This is not a Radiohead album.
I feel obliged to write that. We can move on now.
This album does include Thom Yorke, who is exactly one member of Radiohead. Thus, within these nine songs — none of which feature all five members of Radiohead — you will find exactly no bass playing or drumming by any members of Radiohead, nor will you find any guitar playing by a member of said band.
In fact, as you listen to Eraser, by Thom Yorke, you will hear little to no guitar at all. Something sounding like that instrument — popularized a long time ago, employed widely and to great effect on many albums, including, of course, those by Radiohead — knifes its way into “And It Rained All Night.” But, overtaken by blanketed layers of soprano strings and Yorke’s falsetto, the guitar-like sound dissipates. No problem: There is more than enough on The Eraser to distract you from this one missing instrumental element.
There is, for example, Yorke’s vocal delivery. In this instance, metered in a rather regimented way in accordance with the click click of the synthetic drums. “It’s relentless, invisible, indefatigable,/ Indisputable, undeniable,” Yorke sings about these raindrops falling all night. Listeners familiar with Radiohead’s “Myxomatosis” (from 2003’s Hail to the Thief) will notice a similarity in Yorke’s delivery; both are urgent and insistent, and what better way to express urgency than with urgent vocabulary? [Editor’s note: The author is aware this is not a Radiohead album; any references to Radiohead are purely to illuminate the elucidation of certain facts of The Eraser.]
That said, a method of approach for The Eraser is to think of “Packt Like Sardines in a Crushed Tin Box” (from 2001’s Amnesiac) without guitars. Just a suggestion. Or try “Gloaming” (off Thief), but minus the deliberately apocalyptical bent.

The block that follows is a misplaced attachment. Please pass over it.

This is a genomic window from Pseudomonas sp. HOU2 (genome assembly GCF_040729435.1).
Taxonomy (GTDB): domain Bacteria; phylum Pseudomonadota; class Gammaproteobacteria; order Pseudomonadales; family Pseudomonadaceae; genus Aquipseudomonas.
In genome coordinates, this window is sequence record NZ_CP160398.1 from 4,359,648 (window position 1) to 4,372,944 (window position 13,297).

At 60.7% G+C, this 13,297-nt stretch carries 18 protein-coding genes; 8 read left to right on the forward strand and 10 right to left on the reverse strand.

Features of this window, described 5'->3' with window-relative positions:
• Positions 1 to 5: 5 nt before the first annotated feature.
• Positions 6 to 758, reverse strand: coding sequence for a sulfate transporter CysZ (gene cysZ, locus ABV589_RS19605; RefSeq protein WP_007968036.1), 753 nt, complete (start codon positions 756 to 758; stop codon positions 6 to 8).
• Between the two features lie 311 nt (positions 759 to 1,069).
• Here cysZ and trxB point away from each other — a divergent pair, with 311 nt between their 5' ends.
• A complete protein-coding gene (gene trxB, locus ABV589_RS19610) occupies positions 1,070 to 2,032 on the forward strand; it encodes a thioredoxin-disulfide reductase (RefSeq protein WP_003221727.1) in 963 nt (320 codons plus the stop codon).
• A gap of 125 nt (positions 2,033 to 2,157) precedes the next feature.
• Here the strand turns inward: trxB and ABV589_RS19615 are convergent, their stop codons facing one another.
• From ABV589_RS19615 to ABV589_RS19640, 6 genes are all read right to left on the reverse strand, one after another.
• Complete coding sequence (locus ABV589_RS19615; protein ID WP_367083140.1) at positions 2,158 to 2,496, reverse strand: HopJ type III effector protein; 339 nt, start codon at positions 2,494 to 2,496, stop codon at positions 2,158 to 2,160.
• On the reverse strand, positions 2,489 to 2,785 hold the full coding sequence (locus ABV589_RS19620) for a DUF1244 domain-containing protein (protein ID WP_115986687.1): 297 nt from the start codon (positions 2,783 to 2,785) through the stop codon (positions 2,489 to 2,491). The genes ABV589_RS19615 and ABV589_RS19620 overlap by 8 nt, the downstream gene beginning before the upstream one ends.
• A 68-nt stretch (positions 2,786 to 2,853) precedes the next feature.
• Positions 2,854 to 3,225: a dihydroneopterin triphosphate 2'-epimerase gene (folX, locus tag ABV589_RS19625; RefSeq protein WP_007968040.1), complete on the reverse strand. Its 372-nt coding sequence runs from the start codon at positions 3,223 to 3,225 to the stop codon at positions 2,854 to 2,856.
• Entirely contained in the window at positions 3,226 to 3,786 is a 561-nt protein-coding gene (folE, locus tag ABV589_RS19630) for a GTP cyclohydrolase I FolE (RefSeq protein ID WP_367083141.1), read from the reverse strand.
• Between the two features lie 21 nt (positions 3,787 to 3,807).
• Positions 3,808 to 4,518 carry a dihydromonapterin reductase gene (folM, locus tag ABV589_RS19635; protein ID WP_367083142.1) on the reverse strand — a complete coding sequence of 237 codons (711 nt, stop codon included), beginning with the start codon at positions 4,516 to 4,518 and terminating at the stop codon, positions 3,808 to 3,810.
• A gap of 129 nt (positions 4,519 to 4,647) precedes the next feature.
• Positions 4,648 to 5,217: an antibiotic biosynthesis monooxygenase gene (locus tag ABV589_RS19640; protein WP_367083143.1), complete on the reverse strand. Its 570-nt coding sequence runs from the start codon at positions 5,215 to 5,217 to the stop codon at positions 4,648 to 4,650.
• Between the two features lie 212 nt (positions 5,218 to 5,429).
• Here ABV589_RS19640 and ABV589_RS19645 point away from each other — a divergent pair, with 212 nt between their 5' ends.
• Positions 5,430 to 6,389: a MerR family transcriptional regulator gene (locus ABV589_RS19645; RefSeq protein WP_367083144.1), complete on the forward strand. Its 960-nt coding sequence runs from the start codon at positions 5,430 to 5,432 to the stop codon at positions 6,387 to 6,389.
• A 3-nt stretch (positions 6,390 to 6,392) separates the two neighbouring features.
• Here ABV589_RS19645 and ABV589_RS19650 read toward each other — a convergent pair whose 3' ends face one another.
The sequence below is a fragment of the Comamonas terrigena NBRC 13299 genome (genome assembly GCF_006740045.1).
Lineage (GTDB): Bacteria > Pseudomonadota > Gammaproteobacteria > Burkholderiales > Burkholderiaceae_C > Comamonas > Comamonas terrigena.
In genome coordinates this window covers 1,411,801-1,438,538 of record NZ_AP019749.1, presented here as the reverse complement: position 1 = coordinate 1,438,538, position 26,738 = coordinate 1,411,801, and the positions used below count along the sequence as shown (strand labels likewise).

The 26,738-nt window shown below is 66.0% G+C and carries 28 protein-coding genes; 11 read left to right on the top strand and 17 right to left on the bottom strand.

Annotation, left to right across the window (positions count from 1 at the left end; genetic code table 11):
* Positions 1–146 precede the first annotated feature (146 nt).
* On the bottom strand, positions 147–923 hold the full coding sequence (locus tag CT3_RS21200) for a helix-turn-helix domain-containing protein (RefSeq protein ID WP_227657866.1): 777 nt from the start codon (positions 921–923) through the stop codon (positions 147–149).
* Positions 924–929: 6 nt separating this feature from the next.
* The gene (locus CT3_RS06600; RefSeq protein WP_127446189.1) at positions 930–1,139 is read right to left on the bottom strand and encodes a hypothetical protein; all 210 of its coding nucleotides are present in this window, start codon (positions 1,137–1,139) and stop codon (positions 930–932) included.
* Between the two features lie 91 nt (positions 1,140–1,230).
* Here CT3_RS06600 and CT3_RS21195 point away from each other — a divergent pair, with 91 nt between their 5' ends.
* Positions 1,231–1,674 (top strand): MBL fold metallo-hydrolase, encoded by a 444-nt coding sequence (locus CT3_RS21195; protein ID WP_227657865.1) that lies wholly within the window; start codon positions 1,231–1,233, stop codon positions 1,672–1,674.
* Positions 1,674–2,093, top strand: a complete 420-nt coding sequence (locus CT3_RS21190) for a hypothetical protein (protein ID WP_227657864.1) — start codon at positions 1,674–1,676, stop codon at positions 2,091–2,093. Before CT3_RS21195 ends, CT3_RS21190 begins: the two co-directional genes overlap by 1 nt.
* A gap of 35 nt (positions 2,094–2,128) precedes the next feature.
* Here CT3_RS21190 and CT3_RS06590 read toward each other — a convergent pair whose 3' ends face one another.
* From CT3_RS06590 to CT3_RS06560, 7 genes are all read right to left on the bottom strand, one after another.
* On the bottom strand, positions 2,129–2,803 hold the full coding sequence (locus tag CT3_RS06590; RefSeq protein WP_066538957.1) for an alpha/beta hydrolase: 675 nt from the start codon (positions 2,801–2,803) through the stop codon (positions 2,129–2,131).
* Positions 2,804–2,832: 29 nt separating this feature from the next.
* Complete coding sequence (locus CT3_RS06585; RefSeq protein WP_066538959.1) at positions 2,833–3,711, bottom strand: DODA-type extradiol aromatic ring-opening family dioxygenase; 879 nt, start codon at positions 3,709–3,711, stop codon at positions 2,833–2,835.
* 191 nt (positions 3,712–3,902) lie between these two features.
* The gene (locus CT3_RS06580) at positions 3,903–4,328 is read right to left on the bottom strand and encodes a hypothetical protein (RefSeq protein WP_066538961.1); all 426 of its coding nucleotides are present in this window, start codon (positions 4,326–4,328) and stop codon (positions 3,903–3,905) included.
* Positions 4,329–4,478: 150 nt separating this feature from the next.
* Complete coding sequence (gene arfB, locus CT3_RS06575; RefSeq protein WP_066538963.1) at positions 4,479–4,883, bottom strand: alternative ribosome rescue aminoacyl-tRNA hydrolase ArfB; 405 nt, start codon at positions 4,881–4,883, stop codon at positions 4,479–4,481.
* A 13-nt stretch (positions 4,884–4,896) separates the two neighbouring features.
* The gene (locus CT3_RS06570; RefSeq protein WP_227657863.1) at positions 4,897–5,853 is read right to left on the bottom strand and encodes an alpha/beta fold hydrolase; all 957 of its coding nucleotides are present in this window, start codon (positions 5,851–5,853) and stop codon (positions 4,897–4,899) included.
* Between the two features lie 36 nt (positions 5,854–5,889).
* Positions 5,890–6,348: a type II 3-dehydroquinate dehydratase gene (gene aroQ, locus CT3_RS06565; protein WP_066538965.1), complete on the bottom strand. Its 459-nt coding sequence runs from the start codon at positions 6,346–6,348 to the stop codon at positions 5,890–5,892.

For an album dominated by computerized beats — didn’t Yorke predict this in some way? — The Eraser is not a lifeless product. And neither, like the aforementioned example, is it purposely dark. What makes it breathe, what allows it to flourish above its glitchy techno, its processed wizardry — courtesy of Radiohead producer Nigel Godrich and most likely one or more laptop computers — what untangles it from a mess of circuitry and power strips and anti-virus pop-up warnings, is Yorke’s incredible, distinctive voice. With the crafty ability to be both frustratingly vague, vaguely academic, and at the same time gloomily foreboding in his lyrics, Yorke draws us in, entangling us in a hypnotic web of phrases: “The more you try to erase me/ The more that I appear/ The more you try the eraser/ The more that you appear” (from the title track). Is it a good lyric? I don’t know. But listen to Yorke sing it, and you’ll be convinced.
“This is fucked up/ fucked up,” he sings on “Black Swan.” Exactly what is fucked up is not made clear, but now Yorke sings in a nearly indecipherable growl, and then it’s double-tracked, and, co-existing with the pseudo hip-hop beat beneath and all around it, we realize Yorke is more than a singer. As Sasha Frere-Jones wrote recently in The New Yorker: “Yorke, as his early sponsor Michael Stipe once did, plays his voice the way his bandmates play their instruments, and he has impressively consistent pitch.”
And nowhere is this truer than on “Atoms for Peace,” The Eraser’s standout. As a keyboard riff reminiscent of Amnesiac’s “Pyramid Song” stretches lazily across several measures, only to hypnotically repeat itself, Yorke unleashes a gorgeous falsetto chorus: “Want you to get out/ And make it work.”
The song is, for this album, musically simple, only the low rumblings of an off-beat rhythm, more like a pulse, a casual insinuation of a beat to which Yorke adds his marvelous voice, remarkably weaving in and out and around the synthetic beat. When he drags the line “I’ll be okay,” over the complete twenty-four-bar phrase, you’ll realize that the real beauty of this album is not measured in the beats, but the impressive way Yorke understands these beats and works with them.
And this song and its direct, unambiguous lyrics do wonders encapsulating the album’s theme: “No more talk about the old days,” Yorke sings. “It’s time for something great.”
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